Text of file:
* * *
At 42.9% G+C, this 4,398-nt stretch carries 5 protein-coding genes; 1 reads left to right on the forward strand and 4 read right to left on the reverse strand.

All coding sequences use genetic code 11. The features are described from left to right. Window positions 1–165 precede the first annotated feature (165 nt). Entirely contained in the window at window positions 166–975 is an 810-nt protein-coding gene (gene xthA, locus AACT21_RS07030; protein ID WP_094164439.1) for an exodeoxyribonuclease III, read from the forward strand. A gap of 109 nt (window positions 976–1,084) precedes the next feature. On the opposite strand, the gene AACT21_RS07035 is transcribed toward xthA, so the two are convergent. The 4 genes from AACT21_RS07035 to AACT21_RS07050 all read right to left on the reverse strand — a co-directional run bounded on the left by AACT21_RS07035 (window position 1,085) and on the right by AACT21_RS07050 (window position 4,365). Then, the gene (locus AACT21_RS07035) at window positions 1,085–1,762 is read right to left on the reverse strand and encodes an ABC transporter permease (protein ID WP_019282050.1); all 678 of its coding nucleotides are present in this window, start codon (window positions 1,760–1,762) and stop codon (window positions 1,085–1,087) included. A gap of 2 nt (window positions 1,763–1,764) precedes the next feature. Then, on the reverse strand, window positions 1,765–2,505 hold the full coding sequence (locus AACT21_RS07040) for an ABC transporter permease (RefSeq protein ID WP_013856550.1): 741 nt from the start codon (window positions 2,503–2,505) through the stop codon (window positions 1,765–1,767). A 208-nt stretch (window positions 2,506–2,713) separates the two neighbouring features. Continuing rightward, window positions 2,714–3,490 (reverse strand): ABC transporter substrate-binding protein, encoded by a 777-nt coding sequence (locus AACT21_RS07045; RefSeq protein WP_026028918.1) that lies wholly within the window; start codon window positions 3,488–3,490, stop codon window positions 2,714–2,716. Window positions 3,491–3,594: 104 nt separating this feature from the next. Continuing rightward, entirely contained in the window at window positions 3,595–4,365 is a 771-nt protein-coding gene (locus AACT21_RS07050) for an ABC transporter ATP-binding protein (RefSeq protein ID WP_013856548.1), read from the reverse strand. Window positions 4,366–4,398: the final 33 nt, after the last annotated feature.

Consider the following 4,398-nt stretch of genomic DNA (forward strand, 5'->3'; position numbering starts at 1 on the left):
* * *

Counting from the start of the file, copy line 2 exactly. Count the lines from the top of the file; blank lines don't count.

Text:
All coding sequences use genetic code 11. The features are described from left to right. Window positions 1–165 precede the first annotated feature (165 nt). Entirely contained in the window at window positions 166–975 is an 810-nt protein-coding gene (gene xthA, locus AACT21_RS07030; protein ID WP_094164439.1) for an exodeoxyribonuclease III, read from the forward strand. A gap of 109 nt (window positions 976–1,084) precedes the next feature. On the opposite strand, the gene AACT21_RS07035 is transcribed toward xthA, so the two are convergent. The 4 genes from AACT21_RS07035 to AACT21_RS07050 all read right to left on the reverse strand — a co-directional run bounded on the left by AACT21_RS07035 (window position 1,085) and on the right by AACT21_RS07050 (window position 4,365). Then, the gene (locus AACT21_RS07035) at window positions 1,085–1,762 is read right to left on the reverse strand and encodes an ABC transporter permease (protein ID WP_019282050.1); all 678 of its coding nucleotides are present in this window, start codon (window positions 1,760–1,762) and stop codon (window positions 1,085–1,087) included. A gap of 2 nt (window positions 1,763–1,764) precedes the next feature. Then, on the reverse strand, window positions 1,765–2,505 hold the full coding sequence (locus AACT21_RS07040) for an ABC transporter permease (RefSeq protein ID WP_013856550.1): 741 nt from the start codon (window positions 2,503–2,505) through the stop codon (window positions 1,765–1,767). A 208-nt stretch (window positions 2,506–2,713) separates the two neighbouring features. Continuing rightward, window positions 2,714–3,490 (reverse strand): ABC transporter substrate-binding protein, encoded by a 777-nt coding sequence (locus AACT21_RS07045; RefSeq protein WP_026028918.1) that lies wholly within the window; start codon window positions 3,488–3,490, stop codon window positions 2,714–2,716. Window positions 3,491–3,594: 104 nt separating this feature from the next. Continuing rightward, entirely contained in the window at window positions 3,595–4,365 is a 771-nt protein-coding gene (locus AACT21_RS07050) for an ABC transporter ATP-binding protein (RefSeq protein ID WP_013856548.1), read from the reverse strand. Window positions 4,366–4,398: the final 33 nt, after the last annotated feature.